"The Apple Color Preview Window Does Not Matter. I will disregard the Apple Color Preview Window. I will only trust the properly calibrated external display."
Thank you. I think we've made really good progress today. Set up your appointment for next week before you leave.....
Well I spent the weekend playing with the Euphonix MC Color for a Creative Cow review. Nice of those folks to send it along for testing. It is amazing how much easier Apple Color is to operate once you attach a control surface, whether it be the Cooper Eclipse, Tangent Wave or the MC Color.
For the testing I brought in amazing colorist Ron Anderson (30 years experience!) who also helped out with my Tangent Wave Review for the Creative Cow. He uses the JL Cooper Eclipse in his own studio and also operates daVinci and Scratch for CineFilm here in Atlanta.
For those of you wondering what the physical difference is between the MC Color and Tangent Wave, well here you go.
The MC Color is only 9 1/4" from top to bottom while the Wave is about 16" from top to bottom. So the Wave has extra area to rest your wrist which is pretty nice when doing a long session. They're both about the same width and both fit very nicely onto just about any editing console. Here they're sitting side by side on the keyboard shelf of the Anthro Fit Console in my JungleLand suite.
The primary physical differences are:
MC Color: 9 Soft Keys.
MC Color: 6 Soft Knobs
MC Color: 6 OLED Displays
MC Color: Shuttle / Jog controlled by right Trackwheel.
Wave: Dedicated Shuttle / Jog
MC Color: Ring Trackwheels for Luma adjust.
Wave: Spin Trackwheels above for Luma Adjust.
MC Color: Ethernet connection / AC Power Supply
Wave: USB Connectivity and power.
Both are welcome additions to any Apple Color suite and the choice as to which one you want will be completely up to you. You can't go wrong with either and NAB is approaching quickly which is a great place to get some hands on experience with them.
Recently a thread in the Apple Color forum had somebody remark that if you're delivering to the "Big Boys" such as Discovery and PBS you really should have external scopes in your shop. It's also been suggested that external legalizer boxes really should be used as well when delivering to the high end networks.
The true fact of the matter is, the scopes in Color are very accurate, to the point that I don't see any differences on an external scope when we do have one. The Broadcast Safe in Color is good enough for "the big boys." We have delivered about 66 episodes of "Good Eats" in HD to the Food Network, not a single rejection for video quality, and have now delivered two HD programs to PBS. No external scopes, no external legalizer. Just FCP to Color to FCP and out to tape. In fact, about 20 or so episodes of Good Eats was color graded ONLY using FCP's 3-Way CC, Broadcast Safe and Levels filters. All of those were legal.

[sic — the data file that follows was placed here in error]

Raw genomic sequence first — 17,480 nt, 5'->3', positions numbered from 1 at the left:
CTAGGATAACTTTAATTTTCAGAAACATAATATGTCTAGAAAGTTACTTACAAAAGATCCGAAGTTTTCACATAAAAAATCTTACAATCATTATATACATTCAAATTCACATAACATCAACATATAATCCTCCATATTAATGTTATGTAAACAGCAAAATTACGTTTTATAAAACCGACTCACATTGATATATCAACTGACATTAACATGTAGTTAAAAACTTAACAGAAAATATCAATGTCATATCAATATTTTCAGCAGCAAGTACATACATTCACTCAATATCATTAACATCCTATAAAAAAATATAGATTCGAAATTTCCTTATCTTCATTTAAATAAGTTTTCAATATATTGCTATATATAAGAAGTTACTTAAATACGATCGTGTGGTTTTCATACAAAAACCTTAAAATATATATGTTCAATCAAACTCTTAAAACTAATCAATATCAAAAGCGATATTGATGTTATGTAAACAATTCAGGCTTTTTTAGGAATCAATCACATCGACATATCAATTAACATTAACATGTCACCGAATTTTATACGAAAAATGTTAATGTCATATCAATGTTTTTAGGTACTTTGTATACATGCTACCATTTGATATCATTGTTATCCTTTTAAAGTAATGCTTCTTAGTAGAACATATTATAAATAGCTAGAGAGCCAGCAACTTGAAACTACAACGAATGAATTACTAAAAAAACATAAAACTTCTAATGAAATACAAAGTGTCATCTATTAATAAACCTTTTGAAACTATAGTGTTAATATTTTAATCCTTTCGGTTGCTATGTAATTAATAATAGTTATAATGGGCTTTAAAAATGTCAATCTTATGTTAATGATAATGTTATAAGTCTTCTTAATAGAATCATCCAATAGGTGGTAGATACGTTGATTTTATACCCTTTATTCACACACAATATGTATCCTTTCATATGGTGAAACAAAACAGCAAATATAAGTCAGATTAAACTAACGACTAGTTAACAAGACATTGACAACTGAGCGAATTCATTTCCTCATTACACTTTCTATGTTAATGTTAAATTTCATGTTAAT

If you can afford an external scope and want to drop $12,000 to $20,000 for a good Tektronix scope, then by all means have at it. We actually could afford one if I really felt I needed it, but I personally would rather spend that money on something more useful to our day to day operation, say like 3 FSI color reference monitors to replace our aging CRT monitors.
But as far as being perfectly broadcast legal and delivering to the "big boys" of broadcast, the tools within FC Studio are perfectly capable of delivering a legal product in the hands of an operator who knows how to use them.
If you've followed my blog or noticed the bright yellow banners around the Cow, you've heard of Flanders Scientific and their line of broadcast LCD panels. Now they've got a great little "Watch and Learn" video series that's full of good information both about their own products and LCD technology in general.
There's some really good information in here to prepare you to objectively look at specifications of various monitor brands and ideas for the types of questions you should be asking the monitor manufacturers as you prepare to purchase your new LCD panels.
At long last, my traning DVD for Apple's Color is now taking orders! If you've been staring at this incredible color grading software for a while, it's time to start using it! "Stop Staring, Start Grading with Apple Color" is what you need to get going.
Here's the sales page with all the details and an incredibly cool trailer. It's my absolute pleasure to bring this title to you guys!